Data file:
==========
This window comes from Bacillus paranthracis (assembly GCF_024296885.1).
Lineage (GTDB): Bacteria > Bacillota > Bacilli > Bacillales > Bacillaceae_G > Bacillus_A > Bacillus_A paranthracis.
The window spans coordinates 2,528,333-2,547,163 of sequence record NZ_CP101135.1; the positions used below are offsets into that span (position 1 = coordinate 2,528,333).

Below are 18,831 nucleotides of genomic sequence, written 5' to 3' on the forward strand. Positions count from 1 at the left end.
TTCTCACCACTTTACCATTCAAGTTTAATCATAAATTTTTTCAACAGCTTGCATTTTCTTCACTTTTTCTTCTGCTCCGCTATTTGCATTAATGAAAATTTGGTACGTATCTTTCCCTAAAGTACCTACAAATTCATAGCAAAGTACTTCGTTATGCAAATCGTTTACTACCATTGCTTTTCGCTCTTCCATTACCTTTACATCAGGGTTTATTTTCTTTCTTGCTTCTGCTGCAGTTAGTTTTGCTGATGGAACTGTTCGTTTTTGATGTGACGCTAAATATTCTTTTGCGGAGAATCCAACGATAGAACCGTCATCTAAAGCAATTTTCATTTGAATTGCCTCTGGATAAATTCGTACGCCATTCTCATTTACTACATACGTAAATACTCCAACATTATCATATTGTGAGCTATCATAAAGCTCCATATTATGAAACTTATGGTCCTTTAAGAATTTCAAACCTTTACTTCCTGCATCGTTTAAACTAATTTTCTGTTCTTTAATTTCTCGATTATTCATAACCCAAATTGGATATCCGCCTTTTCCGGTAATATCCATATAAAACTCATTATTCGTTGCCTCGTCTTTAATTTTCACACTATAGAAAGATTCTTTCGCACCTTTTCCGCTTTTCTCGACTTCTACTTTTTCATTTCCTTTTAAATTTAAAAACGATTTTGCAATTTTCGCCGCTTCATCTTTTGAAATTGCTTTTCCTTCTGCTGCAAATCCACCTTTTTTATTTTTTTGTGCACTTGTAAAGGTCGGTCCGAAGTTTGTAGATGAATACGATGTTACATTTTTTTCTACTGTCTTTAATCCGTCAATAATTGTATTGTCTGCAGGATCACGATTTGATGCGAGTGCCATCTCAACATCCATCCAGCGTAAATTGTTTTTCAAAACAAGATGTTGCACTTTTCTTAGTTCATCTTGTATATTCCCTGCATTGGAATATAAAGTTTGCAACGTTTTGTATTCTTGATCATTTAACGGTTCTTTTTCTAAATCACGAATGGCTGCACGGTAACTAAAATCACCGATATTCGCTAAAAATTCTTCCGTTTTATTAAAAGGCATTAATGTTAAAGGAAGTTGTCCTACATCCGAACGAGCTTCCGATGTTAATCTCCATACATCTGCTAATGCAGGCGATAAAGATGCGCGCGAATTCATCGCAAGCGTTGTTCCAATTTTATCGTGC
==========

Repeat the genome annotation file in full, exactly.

This window comes from Bacillus paranthracis (assembly GCF_024296885.1).
Lineage (GTDB): Bacteria > Bacillota > Bacilli > Bacillales > Bacillaceae_G > Bacillus_A > Bacillus_A paranthracis.
The window spans coordinates 2,528,333-2,547,163 of sequence record NZ_CP101135.1; the positions used below are offsets into that span (position 1 = coordinate 2,528,333).

Below are 18,831 nucleotides of genomic sequence, written 5' to 3' on the forward strand. Positions count from 1 at the left end.
TTCTCACCACTTTACCATTCAAGTTTAATCATAAATTTTTTCAACAGCTTGCATTTTCTTCACTTTTTCTTCTGCTCCGCTATTTGCATTAATGAAAATTTGGTACGTATCTTTCCCTAAAGTACCTACAAATTCATAGCAAAGTACTTCGTTATGCAAATCGTTTACTACCATTGCTTTTCGCTCTTCCATTACCTTTACATCAGGGTTTATTTTCTTTCTTGCTTCTGCTGCAGTTAGTTTTGCTGATGGAACTGTTCGTTTTTGATGTGACGCTAAATATTCTTTTGCGGAGAATCCAACGATAGAACCGTCATCTAAAGCAATTTTCATTTGAATTGCCTCTGGATAAATTCGTACGCCATTCTCATTTACTACATACGTAAATACTCCAACATTATCATATTGTGAGCTATCATAAAGCTCCATATTATGAAACTTATGGTCCTTTAAGAATTTCAAACCTTTACTTCCTGCATCGTTTAAACTAATTTTCTGTTCTTTAATTTCTCGATTATTCATAACCCAAATTGGATATCCGCCTTTTCCGGTAATATCCATATAAAACTCATTATTCGTTGCCTCGTCTTTAATTTTCACACTATAGAAAGATTCTTTCGCACCTTTTCCGCTTTTCTCGACTTCTACTTTTTCATTTCCTTTTAAATTTAAAAACGATTTTGCAATTTTCGCCGCTTCATCTTTTGAAATTGCTTTTCCTTCTGCTGCAAATCCACCTTTTTTATTTTTTTGTGCACTTGTAAAGGTCGGTCCGAAGTTTGTAGATGAATACGATGTTACATTTTTTTCTACTGTCTTTAATCCGTCAATAATTGTATTGTCTGCAGGATCACGATTTGATGCGAGTGCCATCTCAACATCCATCCAGCGTAAATTGTTTTTCAAAACAAGATGTTGCACTTTTCTTAGTTCATCTTGTATATTCCCTGCATTGGAATATAAAGTTTGCAACGTTTTGTATTCTTGATCATTTAACGGTTCTTTTTCTAAATCACGAATGGCTGCACGGTAACTAAAATCACCGATATTCGCTAAAAATTCTTCCGTTTTATTAAAAGGCATTAATGTTAAAGGAAGTTGTCCTACATCCGAACGAGCTTCCGATGTTAATCTCCATACATCTGCTAATGCAGGCGATAAAGATGCGCGCGAATTCATCGCAAGCGTTGTTCCAATTTTATCGTGC